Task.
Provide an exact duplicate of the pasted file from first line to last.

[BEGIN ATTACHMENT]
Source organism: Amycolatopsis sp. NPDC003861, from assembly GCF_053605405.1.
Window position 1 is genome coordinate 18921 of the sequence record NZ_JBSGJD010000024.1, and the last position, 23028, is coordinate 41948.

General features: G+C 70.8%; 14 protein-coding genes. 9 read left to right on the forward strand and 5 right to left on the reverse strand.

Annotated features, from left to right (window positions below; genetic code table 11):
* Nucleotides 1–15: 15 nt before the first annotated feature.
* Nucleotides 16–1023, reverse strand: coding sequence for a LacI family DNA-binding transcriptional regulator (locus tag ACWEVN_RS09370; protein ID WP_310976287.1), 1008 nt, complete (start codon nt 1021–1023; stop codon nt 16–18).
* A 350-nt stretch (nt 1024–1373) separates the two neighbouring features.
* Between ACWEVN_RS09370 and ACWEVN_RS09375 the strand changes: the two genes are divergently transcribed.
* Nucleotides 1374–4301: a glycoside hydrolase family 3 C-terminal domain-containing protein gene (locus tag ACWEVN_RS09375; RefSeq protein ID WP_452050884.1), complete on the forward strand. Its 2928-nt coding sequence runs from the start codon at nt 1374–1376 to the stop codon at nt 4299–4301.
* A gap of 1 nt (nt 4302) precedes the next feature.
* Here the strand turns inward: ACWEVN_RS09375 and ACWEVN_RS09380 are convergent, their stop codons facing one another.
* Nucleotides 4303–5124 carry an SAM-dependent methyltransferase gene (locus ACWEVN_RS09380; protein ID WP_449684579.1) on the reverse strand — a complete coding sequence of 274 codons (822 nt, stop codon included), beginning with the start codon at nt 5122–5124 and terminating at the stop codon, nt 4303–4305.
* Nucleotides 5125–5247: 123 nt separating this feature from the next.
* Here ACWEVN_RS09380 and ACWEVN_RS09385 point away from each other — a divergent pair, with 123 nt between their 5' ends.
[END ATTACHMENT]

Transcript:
Source organism: Amycolatopsis sp. NPDC003861, from assembly GCF_053605405.1.
Window position 1 is genome coordinate 18921 of the sequence record NZ_JBSGJD010000024.1, and the last position, 23028, is coordinate 41948.

General features: G+C 70.8%; 14 protein-coding genes. 9 read left to right on the forward strand and 5 right to left on the reverse strand.

Annotated features, from left to right (window positions below; genetic code table 11):
* Nucleotides 1–15: 15 nt before the first annotated feature.
* Nucleotides 16–1023, reverse strand: coding sequence for a LacI family DNA-binding transcriptional regulator (locus tag ACWEVN_RS09370; protein ID WP_310976287.1), 1008 nt, complete (start codon nt 1021–1023; stop codon nt 16–18).
* A 350-nt stretch (nt 1024–1373) separates the two neighbouring features.
* Between ACWEVN_RS09370 and ACWEVN_RS09375 the strand changes: the two genes are divergently transcribed.
* Nucleotides 1374–4301: a glycoside hydrolase family 3 C-terminal domain-containing protein gene (locus tag ACWEVN_RS09375; RefSeq protein ID WP_452050884.1), complete on the forward strand. Its 2928-nt coding sequence runs from the start codon at nt 1374–1376 to the stop codon at nt 4299–4301.
* A gap of 1 nt (nt 4302) precedes the next feature.
* Here the strand turns inward: ACWEVN_RS09375 and ACWEVN_RS09380 are convergent, their stop codons facing one another.
* Nucleotides 4303–5124 carry an SAM-dependent methyltransferase gene (locus ACWEVN_RS09380; protein ID WP_449684579.1) on the reverse strand — a complete coding sequence of 274 codons (822 nt, stop codon included), beginning with the start codon at nt 5122–5124 and terminating at the stop codon, nt 4303–4305.
* Nucleotides 5125–5247: 123 nt separating this feature from the next.
* Here ACWEVN_RS09380 and ACWEVN_RS09385 point away from each other — a divergent pair, with 123 nt between their 5' ends.